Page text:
Alpers, Edward A. “Gujarat and the Trade of East Africa, c. 1500-1800.” International Journal of African Historical Studies 9, no. 1 (1976): 22–44.Find this resource:
Basu, Helene “Slave, Soldier, Trader, Faqir: Fragments of African Histories in Western India (Gujarat).” In The African Diaspora in the Indian Ocean. Edited by Shihan de Silva Jayasuriya and Richard Pankhurst, 223–249. Trenton, NJ: Africa World Press, 2003.Find this resource:
Bertz, Ned. Diaspora and Nation in the Indian Ocean: Transnational Histories of Race and Urban Space in Tanzania. Honolulu: University of Hawai‘i Press, 2015.Find this resource:
Bhana, Surendra, and Joy B. Brain. Setting Down Roots: Indian Migrants in South Africa, 1860–1911. Johannesburg: Witwatersrand University Press, 1990.Find this resource:
Brennan, James. Taifa: Making Nation and Race in Urban Tanzania. Athens: Ohio University Press, 2012.Find this resource:
Burton, Antoinette. Africa in the Indian Imagination: Race and the Politics of Postcolonial Citation. Durham, NC: Duke University Press, 2016.Find this resource:
Catlin-Jairazbhoy, Amy, and Edward A. Alpers, eds. Sidis and Scholars: Essays on African Indians. Noida: Rainbow Publishers, 2004.Find this resource:
Carter, Marina. Servants, Sirdars, and Settlers: Indians in Mauritius, 1834–1874. New York, NY: Oxford University Press, 1995.Find this resource:
Desai, Ashwin, and Goolam Vahed. The South African Gandhi: Stretcher-Bearer of Empire. Stanford, CA: Stanford University Press, 2016.Find this resource:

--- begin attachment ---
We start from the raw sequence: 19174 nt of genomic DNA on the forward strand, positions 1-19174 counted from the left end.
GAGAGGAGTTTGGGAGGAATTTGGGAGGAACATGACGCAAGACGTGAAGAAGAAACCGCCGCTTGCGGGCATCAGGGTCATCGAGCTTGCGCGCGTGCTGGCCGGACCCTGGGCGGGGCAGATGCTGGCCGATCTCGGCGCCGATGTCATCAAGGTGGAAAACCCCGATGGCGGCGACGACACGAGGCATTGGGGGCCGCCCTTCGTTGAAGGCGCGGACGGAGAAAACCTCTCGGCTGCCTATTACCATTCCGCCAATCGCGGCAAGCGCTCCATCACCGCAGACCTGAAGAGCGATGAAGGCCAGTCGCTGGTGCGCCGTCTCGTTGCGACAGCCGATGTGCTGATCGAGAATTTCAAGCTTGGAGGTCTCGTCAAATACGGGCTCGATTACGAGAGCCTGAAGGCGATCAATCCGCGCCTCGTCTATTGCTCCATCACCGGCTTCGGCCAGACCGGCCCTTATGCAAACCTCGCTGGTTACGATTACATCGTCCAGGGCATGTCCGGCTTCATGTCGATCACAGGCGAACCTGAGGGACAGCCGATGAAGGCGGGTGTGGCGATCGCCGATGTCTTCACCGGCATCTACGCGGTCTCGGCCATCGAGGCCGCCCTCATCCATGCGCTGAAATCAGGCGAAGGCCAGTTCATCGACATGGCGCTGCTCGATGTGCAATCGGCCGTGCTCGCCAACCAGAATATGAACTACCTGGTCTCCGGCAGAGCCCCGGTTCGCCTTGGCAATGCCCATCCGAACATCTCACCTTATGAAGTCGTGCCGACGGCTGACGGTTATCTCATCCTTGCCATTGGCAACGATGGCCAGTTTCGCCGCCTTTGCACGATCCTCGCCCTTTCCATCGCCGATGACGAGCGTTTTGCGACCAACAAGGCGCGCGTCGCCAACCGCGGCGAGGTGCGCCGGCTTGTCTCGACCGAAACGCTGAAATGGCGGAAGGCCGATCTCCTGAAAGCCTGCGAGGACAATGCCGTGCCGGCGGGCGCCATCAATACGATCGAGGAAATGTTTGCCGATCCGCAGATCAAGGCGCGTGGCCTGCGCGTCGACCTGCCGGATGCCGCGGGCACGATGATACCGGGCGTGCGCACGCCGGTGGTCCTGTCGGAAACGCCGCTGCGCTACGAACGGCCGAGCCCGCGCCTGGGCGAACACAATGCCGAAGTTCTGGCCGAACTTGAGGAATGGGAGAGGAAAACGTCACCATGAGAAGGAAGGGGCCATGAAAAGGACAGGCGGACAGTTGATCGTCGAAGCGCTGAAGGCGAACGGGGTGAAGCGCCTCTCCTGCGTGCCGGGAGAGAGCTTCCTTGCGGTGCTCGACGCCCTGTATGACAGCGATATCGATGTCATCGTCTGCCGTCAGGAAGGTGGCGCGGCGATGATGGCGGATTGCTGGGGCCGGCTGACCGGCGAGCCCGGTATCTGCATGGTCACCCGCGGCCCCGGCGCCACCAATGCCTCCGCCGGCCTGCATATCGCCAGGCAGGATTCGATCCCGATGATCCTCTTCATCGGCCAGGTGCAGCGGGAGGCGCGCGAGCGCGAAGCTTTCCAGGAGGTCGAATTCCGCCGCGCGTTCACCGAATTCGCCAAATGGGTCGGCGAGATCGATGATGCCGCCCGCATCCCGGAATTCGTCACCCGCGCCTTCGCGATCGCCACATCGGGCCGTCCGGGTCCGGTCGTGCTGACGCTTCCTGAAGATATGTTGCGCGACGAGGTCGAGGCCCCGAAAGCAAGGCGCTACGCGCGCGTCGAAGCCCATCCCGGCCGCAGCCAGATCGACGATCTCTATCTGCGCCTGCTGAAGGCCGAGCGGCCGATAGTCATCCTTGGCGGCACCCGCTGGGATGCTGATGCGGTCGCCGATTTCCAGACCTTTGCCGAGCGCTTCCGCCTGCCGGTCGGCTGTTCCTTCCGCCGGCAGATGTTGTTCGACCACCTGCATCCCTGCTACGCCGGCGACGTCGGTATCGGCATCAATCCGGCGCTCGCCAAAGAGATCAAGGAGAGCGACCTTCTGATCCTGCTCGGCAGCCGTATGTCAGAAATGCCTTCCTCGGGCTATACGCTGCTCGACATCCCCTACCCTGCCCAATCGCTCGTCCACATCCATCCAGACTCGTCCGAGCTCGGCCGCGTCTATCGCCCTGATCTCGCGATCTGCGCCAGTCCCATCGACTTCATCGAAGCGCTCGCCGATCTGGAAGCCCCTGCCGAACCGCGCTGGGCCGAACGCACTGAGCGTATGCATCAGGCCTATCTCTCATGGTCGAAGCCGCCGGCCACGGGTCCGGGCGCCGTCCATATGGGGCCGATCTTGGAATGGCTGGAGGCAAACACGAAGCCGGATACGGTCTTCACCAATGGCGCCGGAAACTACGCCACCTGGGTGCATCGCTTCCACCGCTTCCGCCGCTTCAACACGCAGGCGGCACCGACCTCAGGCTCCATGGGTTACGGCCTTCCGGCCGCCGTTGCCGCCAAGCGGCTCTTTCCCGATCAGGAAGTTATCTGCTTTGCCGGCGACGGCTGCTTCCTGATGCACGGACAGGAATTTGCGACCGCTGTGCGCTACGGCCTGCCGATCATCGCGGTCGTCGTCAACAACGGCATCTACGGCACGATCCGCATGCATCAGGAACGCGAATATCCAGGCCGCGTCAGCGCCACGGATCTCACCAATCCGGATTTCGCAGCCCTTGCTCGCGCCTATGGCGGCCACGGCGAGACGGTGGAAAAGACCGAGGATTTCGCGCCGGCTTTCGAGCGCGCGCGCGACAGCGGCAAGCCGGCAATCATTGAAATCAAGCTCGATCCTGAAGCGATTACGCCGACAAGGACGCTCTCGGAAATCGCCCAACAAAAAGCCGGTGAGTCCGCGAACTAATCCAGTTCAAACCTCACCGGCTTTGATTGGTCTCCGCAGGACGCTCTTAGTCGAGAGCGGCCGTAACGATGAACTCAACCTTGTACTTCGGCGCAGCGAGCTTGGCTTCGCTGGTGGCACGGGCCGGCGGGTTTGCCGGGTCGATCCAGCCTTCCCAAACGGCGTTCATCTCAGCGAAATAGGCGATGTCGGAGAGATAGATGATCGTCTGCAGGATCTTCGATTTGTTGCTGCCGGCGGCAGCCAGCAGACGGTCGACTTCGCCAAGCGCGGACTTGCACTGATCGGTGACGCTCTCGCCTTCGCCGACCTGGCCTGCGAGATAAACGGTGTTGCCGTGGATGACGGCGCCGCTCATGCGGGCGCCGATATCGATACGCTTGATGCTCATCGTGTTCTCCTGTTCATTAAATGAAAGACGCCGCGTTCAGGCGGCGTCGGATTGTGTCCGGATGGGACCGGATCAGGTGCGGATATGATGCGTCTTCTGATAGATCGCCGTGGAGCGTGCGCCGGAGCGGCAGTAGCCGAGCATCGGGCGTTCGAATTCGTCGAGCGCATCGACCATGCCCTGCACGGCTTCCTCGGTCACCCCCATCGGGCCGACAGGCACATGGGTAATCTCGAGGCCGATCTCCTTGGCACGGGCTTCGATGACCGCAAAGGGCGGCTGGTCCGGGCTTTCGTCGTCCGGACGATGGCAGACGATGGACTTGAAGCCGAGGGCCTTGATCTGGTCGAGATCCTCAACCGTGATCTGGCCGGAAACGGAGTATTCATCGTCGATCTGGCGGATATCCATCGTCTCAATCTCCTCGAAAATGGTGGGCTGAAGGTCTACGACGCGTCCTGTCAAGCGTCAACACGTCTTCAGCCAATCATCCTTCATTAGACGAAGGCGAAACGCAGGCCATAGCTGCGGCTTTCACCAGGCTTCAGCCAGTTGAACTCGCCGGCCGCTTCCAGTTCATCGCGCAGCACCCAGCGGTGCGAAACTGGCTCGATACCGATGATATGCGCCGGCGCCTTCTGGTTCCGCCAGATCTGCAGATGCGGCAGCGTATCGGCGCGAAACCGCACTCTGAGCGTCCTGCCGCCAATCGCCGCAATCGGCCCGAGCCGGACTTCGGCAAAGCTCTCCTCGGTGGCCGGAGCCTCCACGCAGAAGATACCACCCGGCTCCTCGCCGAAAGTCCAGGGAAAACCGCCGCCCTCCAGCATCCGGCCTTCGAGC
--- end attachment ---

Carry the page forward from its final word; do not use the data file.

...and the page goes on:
Desai, Gaurav. Commerce with the Universe: Africa, India, and the Afrasian Imagination. New York, NY: Columbia University Press, 2013.Find this resource:
Freund, Bill. Insiders and Outsiders: The Indian Working Class of Durban 1910–1990. Portsmouth, NH: Heinemann; Pietermaritzburg: University of Natal Press; London: James Currey, 1995.Find this resource:
Goswami, Chhaya. The Call of the Sea: Kachchhi Traders in Muscat and Zanzibar, c.1800–1880. New Delhi: Orient Black Swan, 2011.Find this resource:
Green, Nile. Bombay Islam: The Religious Economy of the West Indian Ocean, 1840–1915. Cambridge, UK: Cambridge University Press, 2011.Find this resource:
Gregory, Robert G. South Asians in East Africa: An Economic and Social History, 1890–1980. Boulder, CO: Westview Press, 1993.Find this resource:
Harris, Joseph. The African Presence in Asia: Consequences of the East African Slave Trade. Evanston, IL: Northwestern University Press, 1971.Find this resource:
Hofmeyr, Isabel. Gandhi’s Printing Press: Experiments in Slow Reading. Cambridge, MA: Harvard University Press, 2013.Find this resource:
Hofmeyr, Isabel, and Michelle Williams, eds. South Africa & India: Shaping the Global South Johannesburg: Wits University Press, 2011.Find this resource: